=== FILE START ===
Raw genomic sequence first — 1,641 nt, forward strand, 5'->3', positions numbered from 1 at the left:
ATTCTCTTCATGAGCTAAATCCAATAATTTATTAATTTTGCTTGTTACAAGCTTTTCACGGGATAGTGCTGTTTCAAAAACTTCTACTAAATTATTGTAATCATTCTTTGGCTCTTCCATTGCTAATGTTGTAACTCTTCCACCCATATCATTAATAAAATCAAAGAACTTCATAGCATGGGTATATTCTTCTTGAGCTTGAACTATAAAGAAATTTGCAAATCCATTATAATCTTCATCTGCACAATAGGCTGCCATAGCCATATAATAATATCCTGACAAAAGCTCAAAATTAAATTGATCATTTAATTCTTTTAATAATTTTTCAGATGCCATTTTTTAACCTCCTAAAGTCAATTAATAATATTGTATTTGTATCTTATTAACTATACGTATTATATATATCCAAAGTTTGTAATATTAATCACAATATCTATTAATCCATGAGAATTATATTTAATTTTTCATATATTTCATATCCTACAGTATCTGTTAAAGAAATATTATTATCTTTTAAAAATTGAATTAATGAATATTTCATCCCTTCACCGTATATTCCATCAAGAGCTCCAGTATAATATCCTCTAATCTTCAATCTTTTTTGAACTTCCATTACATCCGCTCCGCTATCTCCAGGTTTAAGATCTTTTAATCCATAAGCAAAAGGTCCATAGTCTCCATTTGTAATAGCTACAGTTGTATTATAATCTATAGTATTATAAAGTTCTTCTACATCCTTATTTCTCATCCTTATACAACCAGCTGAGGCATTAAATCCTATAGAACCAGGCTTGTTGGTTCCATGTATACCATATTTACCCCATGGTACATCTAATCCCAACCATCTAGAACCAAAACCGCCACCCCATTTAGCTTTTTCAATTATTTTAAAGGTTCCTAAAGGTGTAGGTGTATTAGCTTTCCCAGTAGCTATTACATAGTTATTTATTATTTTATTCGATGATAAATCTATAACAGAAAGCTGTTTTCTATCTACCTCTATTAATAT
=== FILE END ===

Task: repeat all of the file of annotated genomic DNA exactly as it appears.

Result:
Raw genomic sequence first — 1,641 nt, forward strand, 5'->3', positions numbered from 1 at the left:
ATTCTCTTCATGAGCTAAATCCAATAATTTATTAATTTTGCTTGTTACAAGCTTTTCACGGGATAGTGCTGTTTCAAAAACTTCTACTAAATTATTGTAATCATTCTTTGGCTCTTCCATTGCTAATGTTGTAACTCTTCCACCCATATCATTAATAAAATCAAAGAACTTCATAGCATGGGTATATTCTTCTTGAGCTTGAACTATAAAGAAATTTGCAAATCCATTATAATCTTCATCTGCACAATAGGCTGCCATAGCCATATAATAATATCCTGACAAAAGCTCAAAATTAAATTGATCATTTAATTCTTTTAATAATTTTTCAGATGCCATTTTTTAACCTCCTAAAGTCAATTAATAATATTGTATTTGTATCTTATTAACTATACGTATTATATATATCCAAAGTTTGTAATATTAATCACAATATCTATTAATCCATGAGAATTATATTTAATTTTTCATATATTTCATATCCTACAGTATCTGTTAAAGAAATATTATTATCTTTTAAAAATTGAATTAATGAATATTTCATCCCTTCACCGTATATTCCATCAAGAGCTCCAGTATAATATCCTCTAATCTTCAATCTTTTTTGAACTTCCATTACATCCGCTCCGCTATCTCCAGGTTTAAGATCTTTTAATCCATAAGCAAAAGGTCCATAGTCTCCATTTGTAATAGCTACAGTTGTATTATAATCTATAGTATTATAAAGTTCTTCTACATCCTTATTTCTCATCCTTATACAACCAGCTGAGGCATTAAATCCTATAGAACCAGGCTTGTTGGTTCCATGTATACCATATTTACCCCATGGTACATCTAATCCCAACCATCTAGAACCAAAACCGCCACCCCATTTAGCTTTTTCAATTATTTTAAAGGTTCCTAAAGGTGTAGGTGTATTAGCTTTCCCAGTAGCTATTACATAGTTATTTATTATTTTATTCGATGATAAATCTATAACAGAAAGCTGTTTTCTATCTACCTCTATTAATAT